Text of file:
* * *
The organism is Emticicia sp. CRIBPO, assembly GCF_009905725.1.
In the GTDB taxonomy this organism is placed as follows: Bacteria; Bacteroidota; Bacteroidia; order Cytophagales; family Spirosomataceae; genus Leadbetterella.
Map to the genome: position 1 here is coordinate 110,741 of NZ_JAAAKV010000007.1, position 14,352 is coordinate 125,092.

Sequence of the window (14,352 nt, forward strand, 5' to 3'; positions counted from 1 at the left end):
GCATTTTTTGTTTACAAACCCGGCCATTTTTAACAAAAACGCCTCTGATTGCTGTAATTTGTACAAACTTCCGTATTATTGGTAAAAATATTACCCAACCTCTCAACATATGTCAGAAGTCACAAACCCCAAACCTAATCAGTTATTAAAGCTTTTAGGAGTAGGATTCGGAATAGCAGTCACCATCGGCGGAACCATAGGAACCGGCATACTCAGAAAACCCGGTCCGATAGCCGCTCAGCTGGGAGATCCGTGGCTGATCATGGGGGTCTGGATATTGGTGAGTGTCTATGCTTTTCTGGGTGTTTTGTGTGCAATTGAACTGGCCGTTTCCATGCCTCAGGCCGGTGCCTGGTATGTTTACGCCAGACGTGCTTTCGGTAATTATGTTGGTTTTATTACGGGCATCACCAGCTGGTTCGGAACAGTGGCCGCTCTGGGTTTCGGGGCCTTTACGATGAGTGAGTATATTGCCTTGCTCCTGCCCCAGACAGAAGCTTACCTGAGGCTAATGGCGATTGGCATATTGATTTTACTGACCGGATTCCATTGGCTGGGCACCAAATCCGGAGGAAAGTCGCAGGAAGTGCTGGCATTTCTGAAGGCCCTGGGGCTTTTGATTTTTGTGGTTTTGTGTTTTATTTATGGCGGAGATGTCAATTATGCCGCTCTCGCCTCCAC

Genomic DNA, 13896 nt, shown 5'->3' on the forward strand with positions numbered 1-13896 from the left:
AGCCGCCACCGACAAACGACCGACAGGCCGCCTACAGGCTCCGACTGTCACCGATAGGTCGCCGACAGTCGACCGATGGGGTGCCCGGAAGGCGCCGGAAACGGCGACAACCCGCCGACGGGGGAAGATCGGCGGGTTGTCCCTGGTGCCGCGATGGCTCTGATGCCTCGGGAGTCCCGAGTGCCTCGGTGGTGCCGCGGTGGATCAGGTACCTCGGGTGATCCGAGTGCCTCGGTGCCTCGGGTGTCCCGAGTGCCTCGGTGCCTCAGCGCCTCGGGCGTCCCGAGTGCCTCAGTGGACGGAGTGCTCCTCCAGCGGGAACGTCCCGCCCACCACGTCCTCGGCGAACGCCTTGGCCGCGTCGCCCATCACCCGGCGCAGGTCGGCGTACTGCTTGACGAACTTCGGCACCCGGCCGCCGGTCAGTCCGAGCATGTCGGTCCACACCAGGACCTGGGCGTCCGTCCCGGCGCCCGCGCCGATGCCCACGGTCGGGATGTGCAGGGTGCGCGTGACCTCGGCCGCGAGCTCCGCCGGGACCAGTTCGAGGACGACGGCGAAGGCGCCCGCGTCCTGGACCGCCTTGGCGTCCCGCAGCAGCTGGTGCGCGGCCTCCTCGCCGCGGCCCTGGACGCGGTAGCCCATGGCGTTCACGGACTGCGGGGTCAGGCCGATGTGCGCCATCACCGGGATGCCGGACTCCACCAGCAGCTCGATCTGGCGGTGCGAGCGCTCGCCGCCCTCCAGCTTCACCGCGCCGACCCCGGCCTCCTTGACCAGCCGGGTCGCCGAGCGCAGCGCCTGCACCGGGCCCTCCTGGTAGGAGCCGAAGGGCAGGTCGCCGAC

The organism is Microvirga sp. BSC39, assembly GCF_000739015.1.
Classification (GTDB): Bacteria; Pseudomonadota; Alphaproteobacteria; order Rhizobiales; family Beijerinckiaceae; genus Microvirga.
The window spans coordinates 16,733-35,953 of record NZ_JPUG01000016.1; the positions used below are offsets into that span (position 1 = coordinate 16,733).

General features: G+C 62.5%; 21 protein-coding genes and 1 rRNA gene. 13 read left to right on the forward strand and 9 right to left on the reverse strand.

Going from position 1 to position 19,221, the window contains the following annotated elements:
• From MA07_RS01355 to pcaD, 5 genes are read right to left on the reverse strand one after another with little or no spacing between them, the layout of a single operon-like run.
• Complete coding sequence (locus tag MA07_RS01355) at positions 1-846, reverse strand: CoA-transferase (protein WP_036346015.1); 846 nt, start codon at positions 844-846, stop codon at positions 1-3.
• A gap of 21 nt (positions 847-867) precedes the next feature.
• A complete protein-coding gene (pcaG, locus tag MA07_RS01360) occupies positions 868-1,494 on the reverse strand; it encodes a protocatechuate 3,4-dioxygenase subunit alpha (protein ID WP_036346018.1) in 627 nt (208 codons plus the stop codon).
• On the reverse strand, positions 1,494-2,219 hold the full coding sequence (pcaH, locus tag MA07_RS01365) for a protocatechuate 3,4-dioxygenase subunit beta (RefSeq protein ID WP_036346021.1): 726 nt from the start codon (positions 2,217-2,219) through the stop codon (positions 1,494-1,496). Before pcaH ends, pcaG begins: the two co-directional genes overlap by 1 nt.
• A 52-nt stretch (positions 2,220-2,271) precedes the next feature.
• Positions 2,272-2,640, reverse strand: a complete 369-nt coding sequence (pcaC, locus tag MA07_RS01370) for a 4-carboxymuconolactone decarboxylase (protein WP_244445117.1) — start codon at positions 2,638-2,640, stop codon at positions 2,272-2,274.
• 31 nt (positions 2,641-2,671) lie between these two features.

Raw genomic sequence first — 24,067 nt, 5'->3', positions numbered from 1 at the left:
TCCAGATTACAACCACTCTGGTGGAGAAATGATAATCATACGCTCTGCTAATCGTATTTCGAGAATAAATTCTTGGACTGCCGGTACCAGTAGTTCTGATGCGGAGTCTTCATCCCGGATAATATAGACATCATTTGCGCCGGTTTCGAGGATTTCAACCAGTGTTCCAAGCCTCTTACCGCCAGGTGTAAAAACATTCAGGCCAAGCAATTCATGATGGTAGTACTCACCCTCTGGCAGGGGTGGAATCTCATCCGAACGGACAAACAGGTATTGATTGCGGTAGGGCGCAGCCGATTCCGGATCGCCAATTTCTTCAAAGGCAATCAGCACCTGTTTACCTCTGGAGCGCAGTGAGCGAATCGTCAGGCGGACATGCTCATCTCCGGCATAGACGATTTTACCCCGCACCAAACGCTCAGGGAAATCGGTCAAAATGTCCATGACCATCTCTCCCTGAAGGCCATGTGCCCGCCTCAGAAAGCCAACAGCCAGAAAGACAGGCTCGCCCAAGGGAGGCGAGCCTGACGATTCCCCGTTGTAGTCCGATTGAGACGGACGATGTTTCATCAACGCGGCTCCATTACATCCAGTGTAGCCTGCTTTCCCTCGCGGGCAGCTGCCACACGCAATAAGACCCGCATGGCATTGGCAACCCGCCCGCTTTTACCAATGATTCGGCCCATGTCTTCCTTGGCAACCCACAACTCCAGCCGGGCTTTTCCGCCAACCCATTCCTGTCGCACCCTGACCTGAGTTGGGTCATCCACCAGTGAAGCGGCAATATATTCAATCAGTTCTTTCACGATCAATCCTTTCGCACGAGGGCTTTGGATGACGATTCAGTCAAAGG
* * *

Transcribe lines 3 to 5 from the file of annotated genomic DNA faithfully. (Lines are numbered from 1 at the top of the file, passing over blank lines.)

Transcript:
Map to the genome: position 1 here is coordinate 110,741 of NZ_JAAAKV010000007.1, position 14,352 is coordinate 125,092.

Sequence of the window (14,352 nt, forward strand, 5' to 3'; positions counted from 1 at the left end):
GCATTTTTTGTTTACAAACCCGGCCATTTTTAACAAAAACGCCTCTGATTGCTGTAATTTGTACAAACTTCCGTATTATTGGTAAAAATATTACCCAACCTCTCAACATATGTCAGAAGTCACAAACCCCAAACCTAATCAGTTATTAAAGCTTTTAGGAGTAGGATTCGGAATAGCAGTCACCATCGGCGGAACCATAGGAACCGGCATACTCAGAAAACCCGGTCCGATAGCCGCTCAGCTGGGAGATCCGTGGCTGATCATGGGGGTCTGGATATTGGTGAGTGTCTATGCTTTTCTGGGTGTTTTGTGTGCAATTGAACTGGCCGTTTCCATGCCTCAGGCCGGTGCCTGGTATGTTTACGCCAGACGTGCTTTCGGTAATTATGTTGGTTTTATTACGGGCATCACCAGCTGGTTCGGAACAGTGGCCGCTCTGGGTTTCGGGGCCTTTACGATGAGTGAGTATATTGCCTTGCTCCTGCCCCAGACAGAAGCTTACCTGAGGCTAATGGCGATTGGCATATTGATTTTACTGACCGGATTCCATTGGCTGGGCACCAAATCCGGAGGAAAGTCGCAGGAAGTGCTGGCATTTCTGAAGGCCCTGGGGCTTTTGATTTTTGTGGTTTTGTGTTTTATTTATGGCGGAGATGTCAATTATGCCGCTCTCGCCTCCAC